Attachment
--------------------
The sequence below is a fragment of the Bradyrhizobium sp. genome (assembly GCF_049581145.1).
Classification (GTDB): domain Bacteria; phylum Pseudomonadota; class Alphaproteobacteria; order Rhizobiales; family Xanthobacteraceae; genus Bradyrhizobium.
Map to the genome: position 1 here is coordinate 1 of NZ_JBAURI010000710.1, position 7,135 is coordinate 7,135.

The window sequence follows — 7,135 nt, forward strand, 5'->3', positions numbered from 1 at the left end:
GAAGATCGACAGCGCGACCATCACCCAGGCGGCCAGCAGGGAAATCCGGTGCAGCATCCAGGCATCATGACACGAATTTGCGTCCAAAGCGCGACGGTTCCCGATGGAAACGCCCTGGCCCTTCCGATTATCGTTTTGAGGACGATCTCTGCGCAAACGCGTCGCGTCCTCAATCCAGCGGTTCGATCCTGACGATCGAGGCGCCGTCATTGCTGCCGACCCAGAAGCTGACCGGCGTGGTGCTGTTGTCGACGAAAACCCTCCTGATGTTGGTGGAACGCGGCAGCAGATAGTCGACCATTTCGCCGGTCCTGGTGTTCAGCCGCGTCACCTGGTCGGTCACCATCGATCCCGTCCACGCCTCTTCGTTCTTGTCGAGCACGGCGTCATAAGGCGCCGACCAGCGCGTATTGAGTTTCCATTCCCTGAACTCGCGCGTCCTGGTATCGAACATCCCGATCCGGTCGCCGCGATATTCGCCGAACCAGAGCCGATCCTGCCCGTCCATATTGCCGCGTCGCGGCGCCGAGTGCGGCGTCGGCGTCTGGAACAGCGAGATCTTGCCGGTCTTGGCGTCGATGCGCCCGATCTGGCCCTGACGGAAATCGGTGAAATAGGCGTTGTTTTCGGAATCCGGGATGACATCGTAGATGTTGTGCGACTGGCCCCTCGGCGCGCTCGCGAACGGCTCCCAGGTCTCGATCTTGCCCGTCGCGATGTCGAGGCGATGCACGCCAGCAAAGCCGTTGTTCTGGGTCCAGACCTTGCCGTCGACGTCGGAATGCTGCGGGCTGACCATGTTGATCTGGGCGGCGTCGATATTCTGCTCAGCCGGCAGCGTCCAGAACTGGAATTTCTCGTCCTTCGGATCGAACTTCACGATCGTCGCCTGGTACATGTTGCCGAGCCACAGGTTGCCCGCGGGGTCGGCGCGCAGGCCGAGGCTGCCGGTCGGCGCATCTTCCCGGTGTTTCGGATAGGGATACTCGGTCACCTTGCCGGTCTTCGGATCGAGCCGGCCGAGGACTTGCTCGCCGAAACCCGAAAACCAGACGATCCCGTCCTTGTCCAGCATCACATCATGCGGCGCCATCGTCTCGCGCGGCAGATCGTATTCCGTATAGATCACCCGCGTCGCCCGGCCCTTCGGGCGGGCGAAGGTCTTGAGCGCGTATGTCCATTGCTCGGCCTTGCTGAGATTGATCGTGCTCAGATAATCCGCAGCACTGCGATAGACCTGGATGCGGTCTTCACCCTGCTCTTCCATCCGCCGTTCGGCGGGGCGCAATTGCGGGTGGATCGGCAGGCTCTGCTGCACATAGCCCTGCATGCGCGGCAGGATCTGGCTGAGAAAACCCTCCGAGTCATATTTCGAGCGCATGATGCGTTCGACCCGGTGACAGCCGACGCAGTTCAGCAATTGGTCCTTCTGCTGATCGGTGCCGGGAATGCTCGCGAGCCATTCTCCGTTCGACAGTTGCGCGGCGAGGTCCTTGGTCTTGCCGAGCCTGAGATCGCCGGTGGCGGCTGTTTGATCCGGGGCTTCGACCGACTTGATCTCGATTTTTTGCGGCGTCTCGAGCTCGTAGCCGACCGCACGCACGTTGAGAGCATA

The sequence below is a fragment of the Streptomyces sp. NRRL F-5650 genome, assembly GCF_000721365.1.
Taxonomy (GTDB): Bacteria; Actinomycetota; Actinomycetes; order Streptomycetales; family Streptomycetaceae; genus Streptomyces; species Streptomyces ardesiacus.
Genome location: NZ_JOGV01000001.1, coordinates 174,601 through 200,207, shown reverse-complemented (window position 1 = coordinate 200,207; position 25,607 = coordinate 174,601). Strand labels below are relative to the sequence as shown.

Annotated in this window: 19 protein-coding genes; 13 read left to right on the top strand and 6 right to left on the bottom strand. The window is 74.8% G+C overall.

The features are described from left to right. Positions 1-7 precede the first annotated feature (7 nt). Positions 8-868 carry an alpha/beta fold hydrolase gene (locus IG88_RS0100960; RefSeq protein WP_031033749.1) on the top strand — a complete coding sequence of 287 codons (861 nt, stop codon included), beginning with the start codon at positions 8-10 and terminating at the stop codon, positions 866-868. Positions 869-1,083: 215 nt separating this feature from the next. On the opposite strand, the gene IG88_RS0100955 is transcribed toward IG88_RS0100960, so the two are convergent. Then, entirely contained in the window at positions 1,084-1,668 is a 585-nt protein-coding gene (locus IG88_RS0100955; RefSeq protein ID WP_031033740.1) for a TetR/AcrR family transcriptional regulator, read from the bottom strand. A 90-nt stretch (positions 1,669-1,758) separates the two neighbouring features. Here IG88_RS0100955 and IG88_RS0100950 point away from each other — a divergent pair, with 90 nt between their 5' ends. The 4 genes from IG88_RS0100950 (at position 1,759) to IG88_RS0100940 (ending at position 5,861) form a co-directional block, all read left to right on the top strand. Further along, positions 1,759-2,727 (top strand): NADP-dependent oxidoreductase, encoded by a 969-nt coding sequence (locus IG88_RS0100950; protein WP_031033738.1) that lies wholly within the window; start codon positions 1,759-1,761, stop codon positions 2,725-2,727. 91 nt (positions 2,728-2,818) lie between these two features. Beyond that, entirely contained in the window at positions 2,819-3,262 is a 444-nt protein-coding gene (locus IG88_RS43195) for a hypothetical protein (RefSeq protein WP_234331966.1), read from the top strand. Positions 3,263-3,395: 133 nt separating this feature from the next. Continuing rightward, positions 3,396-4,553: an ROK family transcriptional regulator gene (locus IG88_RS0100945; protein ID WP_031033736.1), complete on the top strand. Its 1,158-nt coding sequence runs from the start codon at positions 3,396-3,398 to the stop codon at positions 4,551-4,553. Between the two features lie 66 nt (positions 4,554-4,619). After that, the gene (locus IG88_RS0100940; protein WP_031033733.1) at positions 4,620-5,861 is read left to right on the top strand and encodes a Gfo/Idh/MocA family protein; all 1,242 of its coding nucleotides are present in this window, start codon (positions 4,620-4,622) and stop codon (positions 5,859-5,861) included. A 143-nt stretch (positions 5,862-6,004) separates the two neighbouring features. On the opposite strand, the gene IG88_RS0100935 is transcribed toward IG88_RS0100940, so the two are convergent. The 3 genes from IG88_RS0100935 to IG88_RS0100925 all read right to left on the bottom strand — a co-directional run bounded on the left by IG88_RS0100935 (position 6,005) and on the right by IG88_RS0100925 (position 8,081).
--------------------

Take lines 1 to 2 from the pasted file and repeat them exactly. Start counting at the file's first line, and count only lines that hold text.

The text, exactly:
The sequence below is a fragment of the Bradyrhizobium sp. genome (assembly GCF_049581145.1).
Classification (GTDB): domain Bacteria; phylum Pseudomonadota; class Alphaproteobacteria; order Rhizobiales; family Xanthobacteraceae; genus Bradyrhizobium.